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Palliative Care Minor

Palliative care, as the World Health Organization defines it, is “an approach that improves the quality of life of patients and their families facing the problems associated with life-threatening illness, through the prevention and relief of suffering by means of early identification and impeccable assessment and treatment of pain and other problems, physical, psychosocial and spiritual.” Palliative care is a perfect match with nursing and other disciplines that deal with persons and populations with advanced serious illness and includes careful, holistic assessment of patients’ symptoms and their response to illness and treatments.

Our program

We are among a small number of nursing schools in the United States to offer the opportunity for specialization in palliative care. In our program, you will learn to work throughout the continuum of illness, addressing the physical, emotional, social, and spiritual needs of your patients while bolstering their autonomy and access to information. This high-demand specialty is relevant for all types of nursing practice, including gerontology, oncology, pediatrics, home care, and mental health.

Our internationally recognized faculty lead research, national agendas, and practice in palliative care. Our faculty members are at the forefront in shaping the field of palliative care in the United States. As stated in the Institute of Medicine’s report Dying in America: Improving Quality and Honoring Individual Preferences Near the End of Life, (a report that our own faculty Salimah Meghani contributed to <link to profile> https://www.nursing.upenn.edu/live/profiles/59-salimah-h-meghani ), there is a shortage of palliative care providers and there are not enough formal education programs to meet the needs of patients and families.  This lack of formal education was reaffirmed when Penn nursing faculty members Patricia Pawlow, Caroline Doherty, and Mary Ersek published “The hospice and palliative care advanced practice registered nurse workforce: Results of a national survey” in the Journal of Hospice & Palliative Nursing.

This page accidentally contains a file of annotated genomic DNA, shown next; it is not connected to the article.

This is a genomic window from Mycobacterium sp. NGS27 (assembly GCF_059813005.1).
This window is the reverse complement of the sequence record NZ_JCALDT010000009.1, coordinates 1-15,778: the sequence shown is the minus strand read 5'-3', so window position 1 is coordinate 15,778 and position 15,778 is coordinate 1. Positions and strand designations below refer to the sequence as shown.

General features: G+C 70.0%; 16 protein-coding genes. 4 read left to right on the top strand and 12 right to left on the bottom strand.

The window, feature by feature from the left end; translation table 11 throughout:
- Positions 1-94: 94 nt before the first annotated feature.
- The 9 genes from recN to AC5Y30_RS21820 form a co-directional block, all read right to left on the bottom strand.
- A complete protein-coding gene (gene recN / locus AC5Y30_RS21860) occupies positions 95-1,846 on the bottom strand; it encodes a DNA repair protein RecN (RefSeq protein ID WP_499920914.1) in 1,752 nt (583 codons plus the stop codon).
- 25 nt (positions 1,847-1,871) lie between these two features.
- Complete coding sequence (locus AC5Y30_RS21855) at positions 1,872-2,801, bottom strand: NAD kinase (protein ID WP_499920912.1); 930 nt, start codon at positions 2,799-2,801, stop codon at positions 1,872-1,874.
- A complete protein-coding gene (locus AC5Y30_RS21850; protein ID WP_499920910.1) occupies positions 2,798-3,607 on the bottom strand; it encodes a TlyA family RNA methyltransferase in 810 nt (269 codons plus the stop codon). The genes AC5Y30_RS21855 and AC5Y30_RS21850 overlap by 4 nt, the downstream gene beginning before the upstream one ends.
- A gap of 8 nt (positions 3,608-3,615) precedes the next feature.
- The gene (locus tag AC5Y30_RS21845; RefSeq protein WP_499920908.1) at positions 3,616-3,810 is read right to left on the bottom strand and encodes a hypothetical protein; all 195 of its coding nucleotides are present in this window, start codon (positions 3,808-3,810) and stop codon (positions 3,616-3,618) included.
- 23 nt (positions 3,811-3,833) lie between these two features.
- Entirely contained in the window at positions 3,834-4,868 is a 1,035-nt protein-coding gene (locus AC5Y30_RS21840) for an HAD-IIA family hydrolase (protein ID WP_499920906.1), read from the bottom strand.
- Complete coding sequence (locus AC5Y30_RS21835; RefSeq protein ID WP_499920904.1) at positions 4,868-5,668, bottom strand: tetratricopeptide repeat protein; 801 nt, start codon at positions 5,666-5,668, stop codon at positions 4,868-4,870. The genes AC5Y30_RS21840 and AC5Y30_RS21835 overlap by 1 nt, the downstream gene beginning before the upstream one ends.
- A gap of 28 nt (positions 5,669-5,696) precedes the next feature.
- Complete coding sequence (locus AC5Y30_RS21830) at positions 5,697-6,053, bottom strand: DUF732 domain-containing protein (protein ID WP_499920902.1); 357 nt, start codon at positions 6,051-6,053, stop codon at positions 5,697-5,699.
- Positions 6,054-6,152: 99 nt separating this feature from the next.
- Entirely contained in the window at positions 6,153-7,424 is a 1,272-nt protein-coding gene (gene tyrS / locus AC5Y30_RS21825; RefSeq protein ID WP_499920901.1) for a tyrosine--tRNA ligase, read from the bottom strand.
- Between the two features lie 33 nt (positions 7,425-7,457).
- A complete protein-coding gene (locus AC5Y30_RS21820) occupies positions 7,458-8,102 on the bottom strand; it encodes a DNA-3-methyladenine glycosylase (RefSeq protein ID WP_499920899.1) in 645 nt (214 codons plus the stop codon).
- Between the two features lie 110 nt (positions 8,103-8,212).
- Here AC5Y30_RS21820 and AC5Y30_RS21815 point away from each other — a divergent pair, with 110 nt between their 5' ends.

We also have a group of palliative care scholars (doctorate and post-doctorate) who are doing incredible research and who are fortunate to be mentored by our faculty. (can we create a page with bios of these students?) like this https://nursing.jhu.edu/academics/programs/doctoral/profiles/rachel-klinedinst

 

Coursework

Our streamlined Palliative Care Minor/Post-Master’s Certificate is comprised of two required coursesPrinciples of Palliative Care (Fall) and An Evidence-based Approach to Managing Symptoms in Advanced Illness (Spring)—and one elective course of your choosing. This unique feature allows students to easily add the minor to their major program. It provides a broad based understanding as well as the tools to inculcate the principles of palliative care into practice.

Current masters students can access the minor form here: https://www.nursing.upenn.edu/live/files/213-msn-minor-form

These courses have content that is important to all nurses and nurse practitioners. For this reason, we allow students to enroll in these courses as electives even if they do not elect to enroll in the minor. Principles of Palliative Care can also be taken by undergraduate students as a case study (367).  

Please note that this minor/certificate does not specifically prepare you to sit for the Hospice and Palliative Care Credentialing Center’s Advanced Certified Hospice and Palliative Nurse (ACHPN®) exam. There are a minimum palliative care practice hours required to be exam-eligible and our program does not include a clinical component.